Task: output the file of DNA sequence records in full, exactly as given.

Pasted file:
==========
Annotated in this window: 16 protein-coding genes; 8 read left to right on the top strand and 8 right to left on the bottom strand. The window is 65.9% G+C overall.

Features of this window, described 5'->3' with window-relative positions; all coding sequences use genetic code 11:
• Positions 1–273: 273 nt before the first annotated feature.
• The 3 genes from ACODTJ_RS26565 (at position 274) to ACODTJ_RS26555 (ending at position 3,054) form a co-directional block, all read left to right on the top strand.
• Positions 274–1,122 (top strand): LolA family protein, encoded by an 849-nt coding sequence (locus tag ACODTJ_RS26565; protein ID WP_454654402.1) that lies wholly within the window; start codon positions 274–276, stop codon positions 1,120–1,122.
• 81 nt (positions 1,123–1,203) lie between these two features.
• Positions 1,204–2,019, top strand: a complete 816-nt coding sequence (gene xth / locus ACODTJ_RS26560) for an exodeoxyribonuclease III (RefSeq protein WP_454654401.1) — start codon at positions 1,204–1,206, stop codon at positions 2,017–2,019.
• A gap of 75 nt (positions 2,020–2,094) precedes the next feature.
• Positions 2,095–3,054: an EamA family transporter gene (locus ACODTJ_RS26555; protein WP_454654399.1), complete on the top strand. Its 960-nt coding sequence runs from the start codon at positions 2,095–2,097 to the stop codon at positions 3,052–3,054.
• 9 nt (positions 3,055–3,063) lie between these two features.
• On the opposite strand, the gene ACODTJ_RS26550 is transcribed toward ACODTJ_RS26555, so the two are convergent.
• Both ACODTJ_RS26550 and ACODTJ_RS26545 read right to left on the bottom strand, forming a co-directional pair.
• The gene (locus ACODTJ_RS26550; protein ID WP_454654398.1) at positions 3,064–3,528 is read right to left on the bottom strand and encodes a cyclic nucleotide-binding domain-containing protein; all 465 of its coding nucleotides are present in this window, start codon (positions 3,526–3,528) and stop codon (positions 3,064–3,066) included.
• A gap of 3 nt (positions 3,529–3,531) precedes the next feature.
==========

Annotated in this window: 16 protein-coding genes; 8 read left to right on the top strand and 8 right to left on the bottom strand. The window is 65.9% G+C overall.

Features of this window, described 5'->3' with window-relative positions; all coding sequences use genetic code 11:
• Positions 1–273: 273 nt before the first annotated feature.
• The 3 genes from ACODTJ_RS26565 (at position 274) to ACODTJ_RS26555 (ending at position 3,054) form a co-directional block, all read left to right on the top strand.
• Positions 274–1,122 (top strand): LolA family protein, encoded by an 849-nt coding sequence (locus tag ACODTJ_RS26565; protein ID WP_454654402.1) that lies wholly within the window; start codon positions 274–276, stop codon positions 1,120–1,122.
• 81 nt (positions 1,123–1,203) lie between these two features.
• Positions 1,204–2,019, top strand: a complete 816-nt coding sequence (gene xth / locus ACODTJ_RS26560) for an exodeoxyribonuclease III (RefSeq protein WP_454654401.1) — start codon at positions 1,204–1,206, stop codon at positions 2,017–2,019.
• A gap of 75 nt (positions 2,020–2,094) precedes the next feature.
• Positions 2,095–3,054: an EamA family transporter gene (locus ACODTJ_RS26555; protein WP_454654399.1), complete on the top strand. Its 960-nt coding sequence runs from the start codon at positions 2,095–2,097 to the stop codon at positions 3,052–3,054.
• 9 nt (positions 3,055–3,063) lie between these two features.
• On the opposite strand, the gene ACODTJ_RS26550 is transcribed toward ACODTJ_RS26555, so the two are convergent.
• Both ACODTJ_RS26550 and ACODTJ_RS26545 read right to left on the bottom strand, forming a co-directional pair.
• The gene (locus ACODTJ_RS26550; protein ID WP_454654398.1) at positions 3,064–3,528 is read right to left on the bottom strand and encodes a cyclic nucleotide-binding domain-containing protein; all 465 of its coding nucleotides are present in this window, start codon (positions 3,526–3,528) and stop codon (positions 3,064–3,066) included.
• A gap of 3 nt (positions 3,529–3,531) precedes the next feature.